By allowing ads to appear on this site, you support the local businesses who, in turn, support great journalism.
Placeholder Image
City officials all over the state are having a tough time finding qualified city engineers. It's been a while since Ceres has been without Joe Hollstein as city engineer but Glenn Gebhardt of Ripon answered the call. He became the new city engineer as of Tuesday morning.

Gebhardt, 51, has 22 years of city experience but most recently poured 10 years of his life into work on the $4 billion River Islands planned community development in Lathrop. The economy has brought the project to a halt. He said working 12 to 15 hours a day for 10 years as engineering manager to come to an abrupt halt has been a painful experience.

A Bay Area product, Gebhardt was raised in San Leandro as the son of fire chief Chuck Gebhardt. He worked for the cities of Union City and Mountain View and spent five and a half years as public works director for the city of Lathrop, a new city. Gebhardt also served as the city engineer of Belmont and an assistant city engineer with the city of Newark.

"Smaller cities are fun," said Gebhardt. "Ceres is a nice sized community at over 40,000 people and it's close to home."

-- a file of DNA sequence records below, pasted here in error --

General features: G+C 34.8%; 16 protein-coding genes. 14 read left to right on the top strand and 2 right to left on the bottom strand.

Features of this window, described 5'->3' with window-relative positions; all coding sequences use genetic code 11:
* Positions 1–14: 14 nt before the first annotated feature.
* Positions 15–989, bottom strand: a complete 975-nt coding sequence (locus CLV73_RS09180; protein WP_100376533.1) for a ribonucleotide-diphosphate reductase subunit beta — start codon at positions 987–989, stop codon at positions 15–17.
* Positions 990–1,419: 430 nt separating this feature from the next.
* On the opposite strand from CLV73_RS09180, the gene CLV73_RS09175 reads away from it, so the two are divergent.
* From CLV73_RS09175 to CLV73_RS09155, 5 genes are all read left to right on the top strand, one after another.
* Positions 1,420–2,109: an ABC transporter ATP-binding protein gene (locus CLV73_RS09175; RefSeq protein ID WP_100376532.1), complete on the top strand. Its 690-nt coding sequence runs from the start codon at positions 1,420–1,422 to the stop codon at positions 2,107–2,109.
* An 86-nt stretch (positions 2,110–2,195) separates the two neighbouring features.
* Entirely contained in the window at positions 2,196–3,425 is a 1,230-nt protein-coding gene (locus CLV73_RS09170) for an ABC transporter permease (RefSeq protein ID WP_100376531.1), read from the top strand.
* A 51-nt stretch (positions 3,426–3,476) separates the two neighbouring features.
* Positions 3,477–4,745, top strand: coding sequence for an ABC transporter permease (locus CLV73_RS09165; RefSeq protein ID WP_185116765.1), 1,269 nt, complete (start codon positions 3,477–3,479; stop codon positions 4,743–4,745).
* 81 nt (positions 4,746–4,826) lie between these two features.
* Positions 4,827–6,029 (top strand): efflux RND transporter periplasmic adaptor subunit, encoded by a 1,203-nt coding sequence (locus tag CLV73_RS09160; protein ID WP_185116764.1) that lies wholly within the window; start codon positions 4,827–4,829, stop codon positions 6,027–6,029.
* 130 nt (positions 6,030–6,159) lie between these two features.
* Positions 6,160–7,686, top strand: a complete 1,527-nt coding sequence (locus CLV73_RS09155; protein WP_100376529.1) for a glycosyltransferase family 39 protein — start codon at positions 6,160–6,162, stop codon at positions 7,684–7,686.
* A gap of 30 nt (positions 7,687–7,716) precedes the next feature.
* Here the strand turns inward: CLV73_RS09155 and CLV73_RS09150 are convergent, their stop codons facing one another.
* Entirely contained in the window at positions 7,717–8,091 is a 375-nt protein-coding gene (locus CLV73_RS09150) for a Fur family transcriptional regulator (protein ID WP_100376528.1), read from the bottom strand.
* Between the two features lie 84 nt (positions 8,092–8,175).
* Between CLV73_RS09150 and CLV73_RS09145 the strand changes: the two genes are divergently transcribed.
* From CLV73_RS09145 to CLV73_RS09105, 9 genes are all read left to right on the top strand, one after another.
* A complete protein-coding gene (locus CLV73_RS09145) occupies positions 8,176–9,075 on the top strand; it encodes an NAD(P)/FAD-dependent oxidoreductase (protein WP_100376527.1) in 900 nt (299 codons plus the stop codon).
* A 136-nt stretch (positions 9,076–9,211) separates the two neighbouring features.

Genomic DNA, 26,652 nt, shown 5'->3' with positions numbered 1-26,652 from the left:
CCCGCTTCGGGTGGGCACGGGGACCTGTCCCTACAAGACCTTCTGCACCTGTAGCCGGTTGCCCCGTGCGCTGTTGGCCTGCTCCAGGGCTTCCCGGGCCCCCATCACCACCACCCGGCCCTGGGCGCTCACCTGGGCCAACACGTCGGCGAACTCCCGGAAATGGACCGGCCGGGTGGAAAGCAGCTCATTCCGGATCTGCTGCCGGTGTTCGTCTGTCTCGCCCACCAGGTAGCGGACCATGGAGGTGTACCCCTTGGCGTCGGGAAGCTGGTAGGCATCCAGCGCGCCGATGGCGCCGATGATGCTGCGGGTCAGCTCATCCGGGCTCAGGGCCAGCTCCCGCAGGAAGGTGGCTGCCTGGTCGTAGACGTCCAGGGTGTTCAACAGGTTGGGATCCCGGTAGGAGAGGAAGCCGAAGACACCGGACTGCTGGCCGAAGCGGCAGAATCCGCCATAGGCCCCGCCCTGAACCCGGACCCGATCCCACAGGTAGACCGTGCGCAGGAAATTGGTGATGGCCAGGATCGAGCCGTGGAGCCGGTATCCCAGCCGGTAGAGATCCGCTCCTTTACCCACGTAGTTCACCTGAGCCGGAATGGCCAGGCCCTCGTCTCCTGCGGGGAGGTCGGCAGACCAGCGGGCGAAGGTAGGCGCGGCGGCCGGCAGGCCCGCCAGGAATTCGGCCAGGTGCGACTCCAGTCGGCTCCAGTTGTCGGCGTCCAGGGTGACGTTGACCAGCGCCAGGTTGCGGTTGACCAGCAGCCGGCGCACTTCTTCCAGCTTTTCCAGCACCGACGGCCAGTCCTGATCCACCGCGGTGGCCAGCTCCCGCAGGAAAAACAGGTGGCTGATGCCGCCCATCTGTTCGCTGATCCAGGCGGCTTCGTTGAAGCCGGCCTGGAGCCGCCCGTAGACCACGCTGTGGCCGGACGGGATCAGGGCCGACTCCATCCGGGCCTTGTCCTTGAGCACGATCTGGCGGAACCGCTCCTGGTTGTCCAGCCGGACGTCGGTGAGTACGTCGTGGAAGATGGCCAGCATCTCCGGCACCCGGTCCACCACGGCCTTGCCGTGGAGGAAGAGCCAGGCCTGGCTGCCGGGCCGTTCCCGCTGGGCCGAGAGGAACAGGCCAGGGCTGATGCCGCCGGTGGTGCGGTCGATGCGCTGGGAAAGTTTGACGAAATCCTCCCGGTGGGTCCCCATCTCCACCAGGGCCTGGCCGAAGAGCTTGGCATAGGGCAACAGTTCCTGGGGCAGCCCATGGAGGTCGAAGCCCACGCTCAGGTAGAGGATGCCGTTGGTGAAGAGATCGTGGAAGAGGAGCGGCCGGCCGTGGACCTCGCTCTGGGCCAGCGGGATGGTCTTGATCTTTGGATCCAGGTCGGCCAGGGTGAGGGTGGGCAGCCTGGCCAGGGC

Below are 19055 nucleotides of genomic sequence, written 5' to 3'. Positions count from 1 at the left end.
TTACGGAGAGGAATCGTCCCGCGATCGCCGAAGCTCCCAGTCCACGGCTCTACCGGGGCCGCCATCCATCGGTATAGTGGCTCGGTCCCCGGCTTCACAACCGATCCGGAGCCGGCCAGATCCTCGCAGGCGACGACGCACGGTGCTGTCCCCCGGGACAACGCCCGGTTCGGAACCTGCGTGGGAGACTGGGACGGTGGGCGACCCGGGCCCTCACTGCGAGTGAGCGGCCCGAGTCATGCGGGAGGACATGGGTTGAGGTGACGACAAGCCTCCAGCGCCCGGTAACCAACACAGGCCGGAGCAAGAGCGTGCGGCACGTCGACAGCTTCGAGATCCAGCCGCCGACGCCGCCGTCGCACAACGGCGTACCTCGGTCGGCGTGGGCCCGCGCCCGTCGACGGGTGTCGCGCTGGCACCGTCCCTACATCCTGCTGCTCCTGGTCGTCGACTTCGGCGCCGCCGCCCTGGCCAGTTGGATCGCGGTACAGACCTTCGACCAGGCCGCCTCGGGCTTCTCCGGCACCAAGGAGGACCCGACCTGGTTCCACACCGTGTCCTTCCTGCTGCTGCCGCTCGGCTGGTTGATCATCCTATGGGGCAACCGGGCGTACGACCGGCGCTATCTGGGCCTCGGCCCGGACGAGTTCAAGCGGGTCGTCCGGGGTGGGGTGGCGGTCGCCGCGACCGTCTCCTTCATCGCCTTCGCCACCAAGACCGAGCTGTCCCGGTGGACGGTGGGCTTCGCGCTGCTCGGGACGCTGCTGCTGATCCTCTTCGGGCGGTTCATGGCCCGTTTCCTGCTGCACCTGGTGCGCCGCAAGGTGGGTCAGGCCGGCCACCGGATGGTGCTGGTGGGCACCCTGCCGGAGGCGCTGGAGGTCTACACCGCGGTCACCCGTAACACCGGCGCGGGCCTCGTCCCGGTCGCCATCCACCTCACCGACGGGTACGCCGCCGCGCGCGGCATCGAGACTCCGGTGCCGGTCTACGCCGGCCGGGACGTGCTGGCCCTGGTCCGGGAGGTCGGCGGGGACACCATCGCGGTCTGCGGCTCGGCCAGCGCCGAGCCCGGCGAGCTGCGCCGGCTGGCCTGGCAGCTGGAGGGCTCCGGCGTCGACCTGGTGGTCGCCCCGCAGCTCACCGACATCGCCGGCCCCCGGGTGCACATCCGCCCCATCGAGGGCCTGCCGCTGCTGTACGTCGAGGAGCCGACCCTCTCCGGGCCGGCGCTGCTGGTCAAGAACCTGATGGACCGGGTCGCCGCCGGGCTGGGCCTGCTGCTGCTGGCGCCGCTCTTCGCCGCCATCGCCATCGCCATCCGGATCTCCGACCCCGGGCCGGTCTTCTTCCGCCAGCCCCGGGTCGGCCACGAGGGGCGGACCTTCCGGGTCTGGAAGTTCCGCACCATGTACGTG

Because he's experienced and is a licensed traffic and civil engineer, Gebhardt thinks the work that awaits him in Ceres is a "good fit."

Ken Craig, director of Community Development for the city of Ceres, said he'll seek City Council permission to keep interim engineer Mike Brinton onboard for an undetermined amount of time to help smooth out the transition "to ensure the fewest hiccups as possible." Brinton may also work on special projects, such updating the water and sewer master plans.

That's fine with Gebhardt.

"I know Mike well. I've got a lot of respect for Mike. He and I - when I was working for the city of Lathrop - together were really shepherding through the SSTID surface water project. And we processed those agreements and got that project to construction. I'm really happy that he'll be there for some time through the transition."

The city is still seeking an assistant city engineer.